Only around half of acute hospital trusts in England have a formal chaperone policy, despite the recommendations of a public inquiry, reveals research published online in Postgraduate Medical Journal.
This could have "severe medico-legal repercussions in the future," particularly as the NHS seeks to rein in its budget and might consider monies for a chaperone policy could be better spent elsewhere, warn the study authors.
AdvertisementIn 2004, the Ayling Inquiry recommended that acute hospitals put in place an explicit and adequately resourced and managed chaperone policy to help ward off potential sexual impropriety and subsequent litigation.
The Inquiry was sparked by the case of Clifford Ayling, a family doctor who was convicted on 13 counts of indecent assault on female patients between 1991 and 1998. He was subsequently sent to prison and struck off the medical register.
The researchers surveyed all the medical directors of acute hospital trusts in England in 2005 and again in 2007, to find out if they had implemented a chaperone policy by the end of those respective years.
The response rates were just under 60% in 2005 and almost 48% in 2007. They showed that the proportion of hospital trusts with a chaperone policy increased from just over 41% in December 2005 to over half (56.5%) by December 2007.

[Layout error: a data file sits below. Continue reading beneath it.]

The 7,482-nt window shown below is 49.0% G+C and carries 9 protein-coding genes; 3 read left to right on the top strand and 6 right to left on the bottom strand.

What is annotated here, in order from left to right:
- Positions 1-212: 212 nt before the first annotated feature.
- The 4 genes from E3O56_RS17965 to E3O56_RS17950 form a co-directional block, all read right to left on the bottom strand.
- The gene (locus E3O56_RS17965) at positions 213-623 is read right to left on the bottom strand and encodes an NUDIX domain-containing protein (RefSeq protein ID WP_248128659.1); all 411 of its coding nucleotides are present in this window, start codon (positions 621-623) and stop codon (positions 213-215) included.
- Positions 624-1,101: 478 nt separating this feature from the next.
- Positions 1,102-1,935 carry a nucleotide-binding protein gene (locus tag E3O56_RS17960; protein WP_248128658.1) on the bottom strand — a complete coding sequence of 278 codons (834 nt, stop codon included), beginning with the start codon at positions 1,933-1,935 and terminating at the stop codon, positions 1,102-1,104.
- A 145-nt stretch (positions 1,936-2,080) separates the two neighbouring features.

Only half (52%) of those without a chaperone policy in 2007 said they planned to put one in place. Only just over 17% had accredited training for chaperones in place, and 42% still had no designated management lead.
In 2007, seven out of 10 hospitals surveyed (71%) had formally investigated a breach of the policy, down from 88% in 2005. But one in two trusts with a formal policy was not allocating any resource for it.
There are numerous opportunities for abuse of the doctor-patient relationship to occur, say the authors. These can be accidental or deliberate, alleged or hidden, but they all add up to immense distress for doctors, patients, and the families involved.
"Despite a public inquiry, only a small majority of acute trusts in England have a chaperone policy in place, which may have severe medico-legal repercussions in the future," warn the authors, adding that such a policy is a "must for acute trusts."
The restraints of the current financial climate in the NHS could undermine the impetus to implement a chaperone policy, say the authors, who warn: "However, in a climate of increasing legal cases and improving patient satisfaction, the cost effectiveness of this stance may be questioned."
They point out that 35 complaints directly attributable to a lack of adequate chaperoning were brought to the doctors' regulator, the GMC, between March 2006 and August 2009.
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